• North Carolina
  • North Dakota
  • Oregon
  • South Dakota
  • Vermont
  • Virginia
  • Wisconsin

And underinsured motorist property damage is required in:

  • Maryland
  • New Hampshire
  • Virginia
  • Washington, D.C.

For the most part, tort states require underinsured motorist coverage. This is because if you don’t have this type of protection, you typically have to sue to get any additional compensation after the accident. However, if the person doesn’t have any assets, suing won’t get you far.

Accidents are a simpler matter in at-fault states, where you are simply responsible for yourself and not the other person.

Do I need underinsured motorist coverage?

If you have collision insurance, you likely don’t need underinsured motorist coverage. With collision, it doesn’t matter what happens to your car because your insurance provider will pay for any damages to your car that occur. This includes whether you are in an accident with an at-fault driver or if you are the at-fault driver. It will also pay for any damages that occur where there isn’t even another car in the equation (example: backing into a tree).

With UIM, there has to be an at-fault driver. Consider underinsured motorist coverage to be a small segment of what collision covers. UIM still offers significant protection, but collision offers more.

How much coverage do I need?

If you’re in a state that mandates you have underinsured motorist coverage, you need to purchase at least your state’s bare minimum. Even if you aren’t, however, you will want to consider the following:

  • Maximum number of people you routinely have in your car
  • How much money you make in a day, week, and month
  • The value of your car
  • The amount of cars you insure

If you have a large family, you will want to purchase as much as you can comfortably afford. Unfortunately, there’s no average cost for hospital visits. Yes, you can estimate an in-and-out ER visit, but your hospital visit may not stop there. You can’t assume you won’t need to go into intensive care afterwards or need physical therapy.

On a similar note, you also need to calculate how much money you (and possibly your spouse) make in a day, week and month. It’s easy to miss work because of a car accident. Whatever amount you make should also be calculated into your coverage.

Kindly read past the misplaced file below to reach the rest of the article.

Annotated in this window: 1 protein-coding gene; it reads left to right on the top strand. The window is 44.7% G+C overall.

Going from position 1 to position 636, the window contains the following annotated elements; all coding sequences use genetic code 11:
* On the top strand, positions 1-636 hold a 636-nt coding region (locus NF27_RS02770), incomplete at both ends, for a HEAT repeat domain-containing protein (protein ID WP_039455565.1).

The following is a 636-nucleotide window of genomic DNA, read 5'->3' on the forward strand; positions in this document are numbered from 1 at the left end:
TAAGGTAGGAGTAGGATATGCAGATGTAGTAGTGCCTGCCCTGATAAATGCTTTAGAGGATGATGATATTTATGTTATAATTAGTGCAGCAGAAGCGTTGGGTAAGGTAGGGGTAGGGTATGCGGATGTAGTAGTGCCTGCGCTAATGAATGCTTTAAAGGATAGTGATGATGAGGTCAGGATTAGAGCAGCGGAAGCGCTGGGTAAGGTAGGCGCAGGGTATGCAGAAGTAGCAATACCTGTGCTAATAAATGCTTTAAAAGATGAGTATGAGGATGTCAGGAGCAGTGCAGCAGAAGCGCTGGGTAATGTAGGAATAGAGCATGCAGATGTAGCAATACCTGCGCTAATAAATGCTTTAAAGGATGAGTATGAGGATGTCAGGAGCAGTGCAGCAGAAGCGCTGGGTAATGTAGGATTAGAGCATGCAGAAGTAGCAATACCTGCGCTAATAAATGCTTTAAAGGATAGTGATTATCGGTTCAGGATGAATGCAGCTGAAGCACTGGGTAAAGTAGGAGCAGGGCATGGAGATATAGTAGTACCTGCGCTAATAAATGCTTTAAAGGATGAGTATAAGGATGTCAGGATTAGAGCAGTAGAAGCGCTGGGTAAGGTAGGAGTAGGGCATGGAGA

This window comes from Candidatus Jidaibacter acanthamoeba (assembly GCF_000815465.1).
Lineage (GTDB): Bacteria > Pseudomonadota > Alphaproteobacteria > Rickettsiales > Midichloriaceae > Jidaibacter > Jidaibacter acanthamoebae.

When it comes to property damage, look how much your car is worth (we suggest using Kelley Blue Book). You will also need to consider your loan amount if you’re making payments. Does your state’s minimum liability cover your loan amount and car value? If not, purchase as much as you need so there isn’t a gap.

Lastly, you may want to consider a stacked insurance policy. A stacked insurance policy increases your UIM limits in relation to the amount of vehicles you insure— meaning it allows you to combine coverage amounts for each vehicle should get into a severe accident with an underinsured driver. With an unstacked insurance policy, you can’t do this.

The cost of uninsured motorist coverage

The cost of uninsured motorist coverage varies state by state and how much protection you want.

Is it worth it? Yes, especially if you live in a tort state. Taking someone to court is always an option to recoup any damages, but consider this: If the person had any assets for you to claim, they likely wouldn’t have purchased only the minimum.

The takeaway: 

  • Many people drive with only the minimum required amount of insurance.
  • Underinsured motorist coverage extends your medical and property protection
  • UIM is ideal for large families and new car owners.

No matter what state you live in, consider purchasing underinsured motorist coverage. It protects your car, but most importantly, it protects you and your family.

Lauren Ward

Lauren Ward is a writer for Coverage.com. She specializes in all things personal finance, including insurance, loans, and real estate.